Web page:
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Using drones to protect Great Apes in Africa

15 - Life on Land

Great Apes are our closest cousins in the animal kingdom. They are now threatened with extinction, because of the fragmentation or loss of their habitat, poaching and trade and even disease transmission. Their extinction would trigger the disappearance of other species that depend on them. These species play a fundamental role in the ecological balance of tropical forests and ecosystems, and therefore in adaptation to climate change. We must protect them - by protecting our closest cousins and their habitats, it is "one health" that we are defending.

UNESCO is joining forces with the French National Museum of Natural History to support Great Ape conservation efforts in Africa, by improving observation and data collection on Great Apes but also on the health of ecosystems they depend on. The project, which will be implemented in 23 UNESCO designated sites, proposes to use drones to perform remote monitoring and surveillance of habitats and species. It is much easier to survey dangerous or isolated areas with drones, and this reduces human impacts and disturbance of protected areas, thus eliminating any risk of transmitting zoonotic diseases.

Initially, UNESCO developed a research protocol with Dr Sabrina Krief, expert primatologist of the Museum, and four UNESCO biosphere reserves:

  • Dja Biosphere Reserve, Cameroon,
  • Luki Biosphere Reserve, Democratic Republic of Congo,
  • Niokolo Koba Biosphere Reserve, Senegal, and
  • Badiar Biosphere Reserve, Guinea.

The protocol proposes to use drones to collect various data, such as the feeding areas of the Great Apes, their nests or other points of interest for these species, while also collecting information on the interfaces between their habitats and areas of human activities, areas sensitive to natural hazards or even illegal activities (timber extraction, illegal land use, poaching, etc.).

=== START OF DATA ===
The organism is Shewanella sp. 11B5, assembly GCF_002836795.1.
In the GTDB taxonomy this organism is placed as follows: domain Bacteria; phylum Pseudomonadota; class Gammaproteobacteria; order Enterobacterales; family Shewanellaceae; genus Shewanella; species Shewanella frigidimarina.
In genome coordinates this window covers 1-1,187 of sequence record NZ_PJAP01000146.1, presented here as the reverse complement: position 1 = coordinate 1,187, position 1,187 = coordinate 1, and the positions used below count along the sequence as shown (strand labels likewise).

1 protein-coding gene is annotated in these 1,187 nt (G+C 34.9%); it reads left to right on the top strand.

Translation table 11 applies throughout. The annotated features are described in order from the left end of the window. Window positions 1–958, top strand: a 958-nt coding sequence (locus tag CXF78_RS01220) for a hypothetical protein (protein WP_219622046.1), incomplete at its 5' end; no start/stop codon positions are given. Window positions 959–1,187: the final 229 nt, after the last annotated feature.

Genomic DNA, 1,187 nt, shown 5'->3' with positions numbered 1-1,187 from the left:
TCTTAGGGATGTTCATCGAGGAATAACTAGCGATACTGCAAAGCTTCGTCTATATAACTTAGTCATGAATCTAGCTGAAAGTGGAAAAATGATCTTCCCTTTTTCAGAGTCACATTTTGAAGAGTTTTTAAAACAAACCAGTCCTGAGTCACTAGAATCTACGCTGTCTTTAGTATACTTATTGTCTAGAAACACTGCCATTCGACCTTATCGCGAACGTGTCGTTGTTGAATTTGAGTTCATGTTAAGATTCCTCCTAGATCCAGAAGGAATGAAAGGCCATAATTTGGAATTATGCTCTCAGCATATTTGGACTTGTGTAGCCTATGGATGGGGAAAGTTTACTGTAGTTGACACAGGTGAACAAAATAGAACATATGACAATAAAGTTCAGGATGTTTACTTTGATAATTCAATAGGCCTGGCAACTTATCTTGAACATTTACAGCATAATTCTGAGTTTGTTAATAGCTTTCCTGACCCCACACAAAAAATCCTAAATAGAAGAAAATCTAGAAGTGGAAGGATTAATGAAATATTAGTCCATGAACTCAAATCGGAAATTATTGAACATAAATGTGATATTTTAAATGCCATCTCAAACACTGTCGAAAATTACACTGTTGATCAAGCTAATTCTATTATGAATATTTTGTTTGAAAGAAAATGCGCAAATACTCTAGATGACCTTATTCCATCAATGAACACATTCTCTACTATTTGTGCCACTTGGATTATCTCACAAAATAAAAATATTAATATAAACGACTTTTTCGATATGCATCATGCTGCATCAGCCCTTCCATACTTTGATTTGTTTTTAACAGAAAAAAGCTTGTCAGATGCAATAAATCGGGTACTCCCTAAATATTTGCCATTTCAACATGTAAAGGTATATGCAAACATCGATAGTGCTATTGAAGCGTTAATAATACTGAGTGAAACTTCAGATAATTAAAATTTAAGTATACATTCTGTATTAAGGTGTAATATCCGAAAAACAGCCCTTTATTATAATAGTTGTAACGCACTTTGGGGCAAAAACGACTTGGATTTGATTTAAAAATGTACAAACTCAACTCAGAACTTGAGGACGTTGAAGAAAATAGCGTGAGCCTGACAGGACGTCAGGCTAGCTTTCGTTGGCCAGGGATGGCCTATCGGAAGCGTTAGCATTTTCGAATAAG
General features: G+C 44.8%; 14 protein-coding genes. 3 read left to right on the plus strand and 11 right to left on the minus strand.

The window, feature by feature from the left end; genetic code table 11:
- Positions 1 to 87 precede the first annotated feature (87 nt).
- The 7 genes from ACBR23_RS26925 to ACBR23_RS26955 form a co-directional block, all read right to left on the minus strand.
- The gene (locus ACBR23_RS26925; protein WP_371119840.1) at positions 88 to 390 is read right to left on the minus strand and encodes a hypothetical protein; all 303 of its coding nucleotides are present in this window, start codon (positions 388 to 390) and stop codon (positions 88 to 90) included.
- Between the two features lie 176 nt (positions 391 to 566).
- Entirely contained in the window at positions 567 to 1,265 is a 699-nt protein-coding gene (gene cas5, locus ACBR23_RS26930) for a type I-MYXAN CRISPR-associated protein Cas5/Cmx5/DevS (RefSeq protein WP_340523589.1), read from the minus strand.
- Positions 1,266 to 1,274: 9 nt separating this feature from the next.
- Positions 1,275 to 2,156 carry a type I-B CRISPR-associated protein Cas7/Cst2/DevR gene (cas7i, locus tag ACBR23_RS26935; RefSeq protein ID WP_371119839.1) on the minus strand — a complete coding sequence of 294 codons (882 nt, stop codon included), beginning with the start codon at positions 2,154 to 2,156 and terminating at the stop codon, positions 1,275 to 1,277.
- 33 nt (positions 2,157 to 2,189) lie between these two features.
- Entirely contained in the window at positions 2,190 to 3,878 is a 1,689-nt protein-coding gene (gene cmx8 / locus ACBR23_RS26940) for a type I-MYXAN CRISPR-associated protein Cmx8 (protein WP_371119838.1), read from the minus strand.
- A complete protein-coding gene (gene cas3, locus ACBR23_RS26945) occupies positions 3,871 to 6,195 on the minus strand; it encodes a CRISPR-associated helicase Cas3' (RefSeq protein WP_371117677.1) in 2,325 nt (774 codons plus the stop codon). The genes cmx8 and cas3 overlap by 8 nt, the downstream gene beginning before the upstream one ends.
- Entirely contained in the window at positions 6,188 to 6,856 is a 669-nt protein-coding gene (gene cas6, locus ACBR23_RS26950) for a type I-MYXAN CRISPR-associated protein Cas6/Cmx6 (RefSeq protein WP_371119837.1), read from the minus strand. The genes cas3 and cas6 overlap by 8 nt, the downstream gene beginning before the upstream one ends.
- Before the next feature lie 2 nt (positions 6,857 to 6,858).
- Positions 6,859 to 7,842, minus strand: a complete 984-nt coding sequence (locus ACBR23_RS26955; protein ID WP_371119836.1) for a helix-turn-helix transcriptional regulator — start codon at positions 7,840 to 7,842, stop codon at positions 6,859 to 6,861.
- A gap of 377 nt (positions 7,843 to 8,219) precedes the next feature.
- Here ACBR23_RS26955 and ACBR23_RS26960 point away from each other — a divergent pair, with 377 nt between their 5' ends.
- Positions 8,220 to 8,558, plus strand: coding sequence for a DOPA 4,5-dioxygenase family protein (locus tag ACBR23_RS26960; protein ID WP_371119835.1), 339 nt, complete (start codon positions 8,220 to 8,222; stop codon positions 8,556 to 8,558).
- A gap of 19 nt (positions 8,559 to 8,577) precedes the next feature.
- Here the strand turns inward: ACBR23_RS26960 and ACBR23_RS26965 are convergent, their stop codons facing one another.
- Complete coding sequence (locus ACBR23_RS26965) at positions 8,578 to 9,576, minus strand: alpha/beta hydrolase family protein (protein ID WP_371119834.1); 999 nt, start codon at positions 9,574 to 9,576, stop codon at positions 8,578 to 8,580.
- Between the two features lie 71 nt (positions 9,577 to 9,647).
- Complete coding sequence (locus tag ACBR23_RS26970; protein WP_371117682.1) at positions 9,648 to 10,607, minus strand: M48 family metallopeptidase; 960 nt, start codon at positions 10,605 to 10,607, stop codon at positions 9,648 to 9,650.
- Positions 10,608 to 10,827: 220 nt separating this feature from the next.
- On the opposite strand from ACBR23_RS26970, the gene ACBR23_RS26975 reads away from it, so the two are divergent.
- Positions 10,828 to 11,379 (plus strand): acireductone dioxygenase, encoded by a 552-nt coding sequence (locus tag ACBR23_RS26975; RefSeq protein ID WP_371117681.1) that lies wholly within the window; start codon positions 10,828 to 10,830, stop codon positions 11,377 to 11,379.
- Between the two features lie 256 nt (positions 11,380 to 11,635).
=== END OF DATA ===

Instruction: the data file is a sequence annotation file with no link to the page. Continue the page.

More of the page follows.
A pilot study was successfully carried out in July-August 2021 by the Sebitoli Chimpanzee Project implemented by Dr Krief in Kibale National Park, Uganda.

© Shutterstock.com

A drone will be handed over to Uganda during a celebration of the 50th anniversary of UNESCO's Man and the Biosphere (MAB) Programme this week, symbolically marking the next stage of the project. The managers of 16 biosphere reserves, 2 properties on the World Heritage list and 5 mixed sites will be trained in the use of drones and the implementation of the protocol in 2022. The sites will each receive drones to implement the project through UNESCO field offices in the coming months, and the first training will be held in January 2022, in Kibale National Park, Uganda, sanitary conditions permitting.

They will all participate in updating the existing data on Great Apes inside and outside protected areas in Africa, in order to guide urgent action for their preservation, and that of tropical forests our common future depends on.

More information:

© Shutterstock.com
Top image: baby gorilla on its mother's back, Bwindi Impenetrable Forest in Uganda;
Images in text: Chimpanzees in Kibale National Park, Uganda.
All images © Shutterstock.com